Word Problems: Distance II (Systems of Equations) 
Solving a system of linear equations means that you will be solving two or more equations with two or more unknowns simultaneously. In order to solve distance, rate, and time problems using systems of linear equations, it is necessary to It is important to understand the terminology used in the problem. First, a head wind implies that the plane is flying against the wind, which causes the plane fly more slowly. A tail wind, on the other hand, means that the plane is flying with the wind and can go at a faster rate of speed. Air speed is the speed of the plane without consideration of the effect of the wind. Ground speed is the resultant, or the sum, of the wind speed and air speed. A cross wind means that the wind is blowing at an arbitrary angle with respect to the plane's direction and is beyond the scope of this lesson. head wind  tail wind 
or equivalently
 
 We need to set up a system of two linear equations. Remember that distance (d) = rate (r) times time (t). We need to adjust this formula for consideration of head winds and tail winds as follows:
 d = (ground speed) times t d = (air speed  wind speed) times t  d = (ground speed) times t d = (air speed + wind speed) times t 
  d = (x  y) times t  d = (x + y) times t 

Suppose it takes a small airplane flying with a head wind 16 hours to travel 1800 miles. However, when flying with a tail wind, the airplane can travel the same distance in only 9 hours. Find the rate of speed of the wind and the air speed of the airplane. The first sentence of the problem states: It takes a small airplane flying with a head wind 16 hours to travel 1800 miles. Therefore, we have the following equation:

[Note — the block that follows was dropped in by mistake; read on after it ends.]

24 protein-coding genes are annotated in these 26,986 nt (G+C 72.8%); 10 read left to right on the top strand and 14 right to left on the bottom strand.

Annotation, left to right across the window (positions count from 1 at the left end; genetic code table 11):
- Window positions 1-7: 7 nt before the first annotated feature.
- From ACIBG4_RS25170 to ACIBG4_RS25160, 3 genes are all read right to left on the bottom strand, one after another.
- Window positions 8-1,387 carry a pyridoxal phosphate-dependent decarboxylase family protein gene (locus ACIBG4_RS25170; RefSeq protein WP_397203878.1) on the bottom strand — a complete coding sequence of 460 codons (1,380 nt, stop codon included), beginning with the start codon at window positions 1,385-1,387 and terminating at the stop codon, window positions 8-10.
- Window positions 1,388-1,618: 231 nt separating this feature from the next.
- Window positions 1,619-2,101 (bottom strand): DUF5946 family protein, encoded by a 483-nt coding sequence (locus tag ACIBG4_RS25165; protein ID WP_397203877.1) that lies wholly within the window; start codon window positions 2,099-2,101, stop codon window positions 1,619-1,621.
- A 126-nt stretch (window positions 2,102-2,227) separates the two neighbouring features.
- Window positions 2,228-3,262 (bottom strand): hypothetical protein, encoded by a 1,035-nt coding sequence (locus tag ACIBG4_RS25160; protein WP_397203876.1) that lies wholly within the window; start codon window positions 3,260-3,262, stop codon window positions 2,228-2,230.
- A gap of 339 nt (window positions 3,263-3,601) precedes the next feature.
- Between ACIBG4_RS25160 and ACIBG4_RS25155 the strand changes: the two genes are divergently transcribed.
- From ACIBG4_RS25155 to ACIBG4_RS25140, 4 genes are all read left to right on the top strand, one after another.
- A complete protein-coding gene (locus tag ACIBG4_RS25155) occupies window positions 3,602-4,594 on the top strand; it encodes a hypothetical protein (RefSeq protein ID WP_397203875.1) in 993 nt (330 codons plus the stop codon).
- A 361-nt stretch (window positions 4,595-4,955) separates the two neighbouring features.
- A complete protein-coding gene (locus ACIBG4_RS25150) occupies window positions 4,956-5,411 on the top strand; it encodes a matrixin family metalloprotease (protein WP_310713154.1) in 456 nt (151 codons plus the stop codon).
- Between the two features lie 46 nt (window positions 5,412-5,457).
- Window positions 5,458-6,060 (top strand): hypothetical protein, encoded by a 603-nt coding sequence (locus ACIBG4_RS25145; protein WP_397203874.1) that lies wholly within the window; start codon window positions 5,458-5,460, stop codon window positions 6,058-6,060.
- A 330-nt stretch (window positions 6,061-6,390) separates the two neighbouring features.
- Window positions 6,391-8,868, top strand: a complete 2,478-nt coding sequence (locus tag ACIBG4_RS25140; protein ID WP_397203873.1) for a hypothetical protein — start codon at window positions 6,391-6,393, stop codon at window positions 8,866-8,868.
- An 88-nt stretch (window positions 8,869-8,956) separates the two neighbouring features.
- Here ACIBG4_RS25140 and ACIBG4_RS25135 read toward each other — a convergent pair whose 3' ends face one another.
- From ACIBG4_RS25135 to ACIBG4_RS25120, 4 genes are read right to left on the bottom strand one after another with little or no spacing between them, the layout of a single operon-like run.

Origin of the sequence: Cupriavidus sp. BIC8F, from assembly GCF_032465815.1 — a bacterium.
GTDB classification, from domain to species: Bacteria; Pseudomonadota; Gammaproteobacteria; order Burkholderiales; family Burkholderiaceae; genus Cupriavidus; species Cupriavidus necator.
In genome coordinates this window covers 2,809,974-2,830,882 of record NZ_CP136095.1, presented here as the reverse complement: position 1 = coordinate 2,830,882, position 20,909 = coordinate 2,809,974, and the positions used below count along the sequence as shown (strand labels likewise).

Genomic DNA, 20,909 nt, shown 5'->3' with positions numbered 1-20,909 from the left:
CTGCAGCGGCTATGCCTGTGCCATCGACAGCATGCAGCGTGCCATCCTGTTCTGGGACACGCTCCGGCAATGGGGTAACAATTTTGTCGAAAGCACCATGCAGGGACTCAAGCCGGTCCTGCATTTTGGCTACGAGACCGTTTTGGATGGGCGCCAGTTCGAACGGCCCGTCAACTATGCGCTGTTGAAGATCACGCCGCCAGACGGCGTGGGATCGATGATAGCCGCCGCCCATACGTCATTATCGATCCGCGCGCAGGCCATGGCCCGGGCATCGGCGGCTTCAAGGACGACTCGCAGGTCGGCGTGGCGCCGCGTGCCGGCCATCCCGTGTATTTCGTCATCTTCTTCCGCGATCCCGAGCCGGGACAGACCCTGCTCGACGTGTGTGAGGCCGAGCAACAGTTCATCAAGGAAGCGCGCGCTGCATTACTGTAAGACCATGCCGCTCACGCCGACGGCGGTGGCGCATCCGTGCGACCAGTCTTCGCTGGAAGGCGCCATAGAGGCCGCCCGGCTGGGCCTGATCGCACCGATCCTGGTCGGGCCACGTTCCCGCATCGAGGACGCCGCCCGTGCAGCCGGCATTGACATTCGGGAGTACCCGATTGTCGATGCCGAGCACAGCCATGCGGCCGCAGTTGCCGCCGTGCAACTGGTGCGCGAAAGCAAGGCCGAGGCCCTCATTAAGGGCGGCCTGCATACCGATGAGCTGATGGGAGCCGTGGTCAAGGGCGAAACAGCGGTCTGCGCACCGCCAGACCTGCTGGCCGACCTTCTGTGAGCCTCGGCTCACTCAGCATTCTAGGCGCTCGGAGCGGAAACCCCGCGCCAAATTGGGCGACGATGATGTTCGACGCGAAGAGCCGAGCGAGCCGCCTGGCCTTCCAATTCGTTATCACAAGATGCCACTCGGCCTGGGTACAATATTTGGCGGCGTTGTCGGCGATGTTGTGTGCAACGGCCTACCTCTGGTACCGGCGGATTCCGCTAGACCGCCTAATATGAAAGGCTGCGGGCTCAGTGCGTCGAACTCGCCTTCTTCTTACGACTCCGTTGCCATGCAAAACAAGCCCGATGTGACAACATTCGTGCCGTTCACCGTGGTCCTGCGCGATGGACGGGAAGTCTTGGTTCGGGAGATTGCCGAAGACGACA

The second sentence of the problems states: However, when flying with a tail wind, the airplane can travel the same distance in only 9 hours. Therefore, our second equation is the following:
We are ready to solve the following system of equations:
First we will distribute 16 and 9 to obtain:
Using the method of eliminationbyaddition to solve the equations, we will multiply the top row by 9 and the bottom row by 16 to obtain:
Now, add the two equations:
Now we solve for x:
We have determined that the air speed for the small airplane is 156.25 miles per hour. Substituting into the second equation of the original system to find y, we obtain the following:
Simplifying, we have:
We have now determined that the speed of the wind is 43.75 miles per hour.
Checking our solutions in each equation we have the following:
The solution checks in both equations, therefore, we have determined that the average rate of speed of the airplane for the 1,800 mile trip is 156.25 miles per hour and the rate of speed of the wind is 43.75 miles per hour.

Let's Practice








As you can see, this type of problem requires carefully setting up two equations with two unknown values. You must be familiar with the formula for distance, rate, and time. You must also be familiar with the distance formulas to use when considering the effect of the speed of the current on the boat. Following the writing of the two equations, you must carefully eliminate one of the variables and solve for the other. Then upon completion of the problem, you must substitute carefully into the two equations to check your answers.

D Saye


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